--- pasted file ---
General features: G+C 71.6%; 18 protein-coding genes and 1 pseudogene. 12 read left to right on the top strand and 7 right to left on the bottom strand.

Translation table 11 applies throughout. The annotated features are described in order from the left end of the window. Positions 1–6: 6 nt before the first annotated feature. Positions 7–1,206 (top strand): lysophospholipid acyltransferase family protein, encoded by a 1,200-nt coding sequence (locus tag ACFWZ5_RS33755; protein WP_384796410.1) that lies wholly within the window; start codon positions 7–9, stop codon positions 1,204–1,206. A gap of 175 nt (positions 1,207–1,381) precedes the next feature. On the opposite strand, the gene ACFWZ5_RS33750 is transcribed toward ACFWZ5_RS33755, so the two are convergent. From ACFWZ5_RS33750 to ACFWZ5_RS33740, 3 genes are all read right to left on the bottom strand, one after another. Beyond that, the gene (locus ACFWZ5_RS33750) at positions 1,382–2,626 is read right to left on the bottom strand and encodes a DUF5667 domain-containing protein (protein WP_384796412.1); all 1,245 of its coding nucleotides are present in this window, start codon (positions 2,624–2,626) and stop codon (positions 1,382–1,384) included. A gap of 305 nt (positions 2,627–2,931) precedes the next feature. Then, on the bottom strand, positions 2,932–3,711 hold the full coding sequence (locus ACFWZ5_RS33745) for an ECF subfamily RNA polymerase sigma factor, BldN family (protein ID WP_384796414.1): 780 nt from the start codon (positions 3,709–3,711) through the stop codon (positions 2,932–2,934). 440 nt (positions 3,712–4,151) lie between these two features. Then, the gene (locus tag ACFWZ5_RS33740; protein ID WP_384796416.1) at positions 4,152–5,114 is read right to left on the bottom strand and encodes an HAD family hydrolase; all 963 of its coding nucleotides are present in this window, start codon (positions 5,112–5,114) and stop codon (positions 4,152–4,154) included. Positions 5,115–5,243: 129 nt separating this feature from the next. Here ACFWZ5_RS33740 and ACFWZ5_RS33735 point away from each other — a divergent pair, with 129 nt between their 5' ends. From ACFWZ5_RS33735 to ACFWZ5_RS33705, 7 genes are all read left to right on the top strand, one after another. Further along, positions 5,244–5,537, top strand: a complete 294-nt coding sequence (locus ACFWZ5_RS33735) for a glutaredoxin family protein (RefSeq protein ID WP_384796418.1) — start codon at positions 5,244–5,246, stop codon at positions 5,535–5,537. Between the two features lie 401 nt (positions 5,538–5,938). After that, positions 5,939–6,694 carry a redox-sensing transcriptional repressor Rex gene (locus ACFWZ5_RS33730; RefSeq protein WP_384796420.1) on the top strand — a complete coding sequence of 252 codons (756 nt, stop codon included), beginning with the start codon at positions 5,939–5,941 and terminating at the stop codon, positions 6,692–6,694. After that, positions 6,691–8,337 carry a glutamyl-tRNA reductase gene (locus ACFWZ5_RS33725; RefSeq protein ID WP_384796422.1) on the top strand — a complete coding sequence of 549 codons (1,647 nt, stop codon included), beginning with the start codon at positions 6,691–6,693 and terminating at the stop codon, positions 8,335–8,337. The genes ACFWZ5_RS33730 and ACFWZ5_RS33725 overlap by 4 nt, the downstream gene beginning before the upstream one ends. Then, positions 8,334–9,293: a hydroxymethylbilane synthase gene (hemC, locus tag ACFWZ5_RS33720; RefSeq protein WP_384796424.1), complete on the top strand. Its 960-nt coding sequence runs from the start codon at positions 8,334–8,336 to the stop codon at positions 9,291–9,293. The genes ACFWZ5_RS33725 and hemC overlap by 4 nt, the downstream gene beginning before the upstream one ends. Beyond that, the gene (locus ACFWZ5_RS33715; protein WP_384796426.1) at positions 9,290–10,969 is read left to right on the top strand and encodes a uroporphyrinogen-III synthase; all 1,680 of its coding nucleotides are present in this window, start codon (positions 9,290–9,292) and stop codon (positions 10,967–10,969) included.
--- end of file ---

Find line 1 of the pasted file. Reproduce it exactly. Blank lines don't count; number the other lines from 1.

General features: G+C 71.6%; 18 protein-coding genes and 1 pseudogene. 12 read left to right on the top strand and 7 right to left on the bottom strand.